Old Schoolboy, Old Suite
By: Jacob Kobina Ayiah Mensah
No, not you, not even you keeping a distance between our past & future by adding a yard to the yacht, hands melting away. Is it because I’ve been bribed & cajoled? The height of this whirlwind is short among the trees behind you. Sitting in the dust for almost 2 decades to build your daily discourse & that anticipates a lose in all flights, you whitewash faces with masks & marks. Moths & butterflies are the things we ever wanted to know & codify the recipe if the noodle is too thick that one can taste with your tongue still in the saltwater to see the sauce is well to save the wedding. We burn the day after rolling & cutting the dough & begin the marriage after many years of marriage, the crowd breaking into the military commander’s cellar waiting for the next move to open the phrase of drinking, his best wine. Riots break out in Salt-upon-Street, the programme is posted. Sophie, her second-born has died suddenly, aged 13 months. The obliging passengers spend the night in the terminal. We paint on this wall that divides the backyard in graffiti. At the next point a cat in us tries to interrupt the passersby. We add enthusiastic smiles to the wood with yellow space that falls on the brain. Standing a little farther away in the life of someone, we continue with reds until someone stops at an appropriate distance, is a responding to hide behind the evening sun.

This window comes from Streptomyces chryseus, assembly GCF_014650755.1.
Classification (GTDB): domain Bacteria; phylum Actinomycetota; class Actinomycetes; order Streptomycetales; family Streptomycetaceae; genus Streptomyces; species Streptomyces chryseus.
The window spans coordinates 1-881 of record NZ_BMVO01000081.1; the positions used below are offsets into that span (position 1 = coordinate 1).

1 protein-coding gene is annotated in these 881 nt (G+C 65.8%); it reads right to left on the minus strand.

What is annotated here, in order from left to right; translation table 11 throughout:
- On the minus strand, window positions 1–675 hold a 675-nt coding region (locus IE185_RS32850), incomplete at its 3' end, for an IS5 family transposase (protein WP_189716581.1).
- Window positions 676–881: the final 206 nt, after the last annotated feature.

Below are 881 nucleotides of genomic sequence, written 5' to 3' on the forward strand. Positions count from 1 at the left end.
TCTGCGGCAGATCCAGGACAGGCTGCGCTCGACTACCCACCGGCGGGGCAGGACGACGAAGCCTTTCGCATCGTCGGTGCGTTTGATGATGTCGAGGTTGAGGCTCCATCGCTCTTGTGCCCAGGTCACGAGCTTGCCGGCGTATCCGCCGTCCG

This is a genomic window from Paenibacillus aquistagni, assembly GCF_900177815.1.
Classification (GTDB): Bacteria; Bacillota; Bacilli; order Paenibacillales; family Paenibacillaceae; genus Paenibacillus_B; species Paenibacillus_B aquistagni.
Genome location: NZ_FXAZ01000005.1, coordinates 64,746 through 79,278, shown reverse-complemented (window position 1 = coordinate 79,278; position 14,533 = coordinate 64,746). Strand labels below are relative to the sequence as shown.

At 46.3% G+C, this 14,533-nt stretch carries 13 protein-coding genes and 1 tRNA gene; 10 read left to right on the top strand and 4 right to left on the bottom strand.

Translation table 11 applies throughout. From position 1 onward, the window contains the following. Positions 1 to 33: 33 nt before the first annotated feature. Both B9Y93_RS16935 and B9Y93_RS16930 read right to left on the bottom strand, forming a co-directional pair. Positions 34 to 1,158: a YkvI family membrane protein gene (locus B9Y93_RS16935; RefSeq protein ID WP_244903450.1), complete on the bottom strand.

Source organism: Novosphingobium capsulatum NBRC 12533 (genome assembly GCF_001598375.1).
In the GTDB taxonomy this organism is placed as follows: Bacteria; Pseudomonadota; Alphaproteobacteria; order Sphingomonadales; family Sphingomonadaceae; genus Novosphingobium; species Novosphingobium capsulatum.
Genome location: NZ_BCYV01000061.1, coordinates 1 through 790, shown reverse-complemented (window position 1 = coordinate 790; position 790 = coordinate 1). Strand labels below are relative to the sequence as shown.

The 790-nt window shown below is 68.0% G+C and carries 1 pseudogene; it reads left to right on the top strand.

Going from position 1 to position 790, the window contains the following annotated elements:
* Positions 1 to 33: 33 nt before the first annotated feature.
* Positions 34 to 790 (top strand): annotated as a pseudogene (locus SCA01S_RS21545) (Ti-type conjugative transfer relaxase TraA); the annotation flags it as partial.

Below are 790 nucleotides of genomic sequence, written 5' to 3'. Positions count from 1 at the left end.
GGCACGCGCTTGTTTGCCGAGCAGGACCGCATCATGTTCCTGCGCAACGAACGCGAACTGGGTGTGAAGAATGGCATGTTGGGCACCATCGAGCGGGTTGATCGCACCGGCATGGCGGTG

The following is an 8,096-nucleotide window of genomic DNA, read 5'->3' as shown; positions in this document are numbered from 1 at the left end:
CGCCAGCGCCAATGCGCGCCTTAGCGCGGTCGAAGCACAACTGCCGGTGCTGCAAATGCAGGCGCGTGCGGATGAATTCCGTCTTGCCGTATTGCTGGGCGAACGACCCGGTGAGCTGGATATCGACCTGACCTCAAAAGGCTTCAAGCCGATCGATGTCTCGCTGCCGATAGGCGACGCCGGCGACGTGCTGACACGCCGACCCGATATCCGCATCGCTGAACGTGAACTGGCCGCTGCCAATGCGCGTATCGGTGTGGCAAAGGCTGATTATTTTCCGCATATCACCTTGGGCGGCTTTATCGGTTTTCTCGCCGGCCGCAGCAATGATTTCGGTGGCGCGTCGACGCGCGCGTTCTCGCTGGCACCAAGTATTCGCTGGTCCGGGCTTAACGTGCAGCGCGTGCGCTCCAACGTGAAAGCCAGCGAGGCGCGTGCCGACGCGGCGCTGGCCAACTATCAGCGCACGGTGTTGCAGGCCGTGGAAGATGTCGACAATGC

Jacob Kobina Ayiah Mensah is the author of new hybrid works, "The Sun of a Solid Torus", "Conductor 5", "Genus for L Loci", and "Handlebody". His individual poems have appeared in more than 70 journals and anthologies in US, Canada, Australia, Israel, Scotland, Ireland, Croatia, Serbia, Japan, South Africa, etc. He works as a writer, journalist, artist, teacher, and abstract algebraist. He lives in the southern part of Ghana. "...I do not talk much about my poetry. I always want readers to the dig for themselves. However, my art emerges from primitive(ness), more-modernism and surrealism. I hate using isms and I cannot hide from this act. The poem is almost about human conditions that spring from critical issues between a tragic and a ridiculous. Thus, I look at the nature of dream, daydream, memory, myth, fantasy, hallucination, magic realism, surrealism, insanity and religion. Here, one is maintaining himselfhood among the chaos, the death of his soul, of the art, of isolation and its experiences, of the flesh and spirit, of the change of growth, of his artistic mind, of his strange and abnormal residents, of his intellectural misfit, etc, of the chaos of materialism. I offer the primitive facts as the human existence in this world."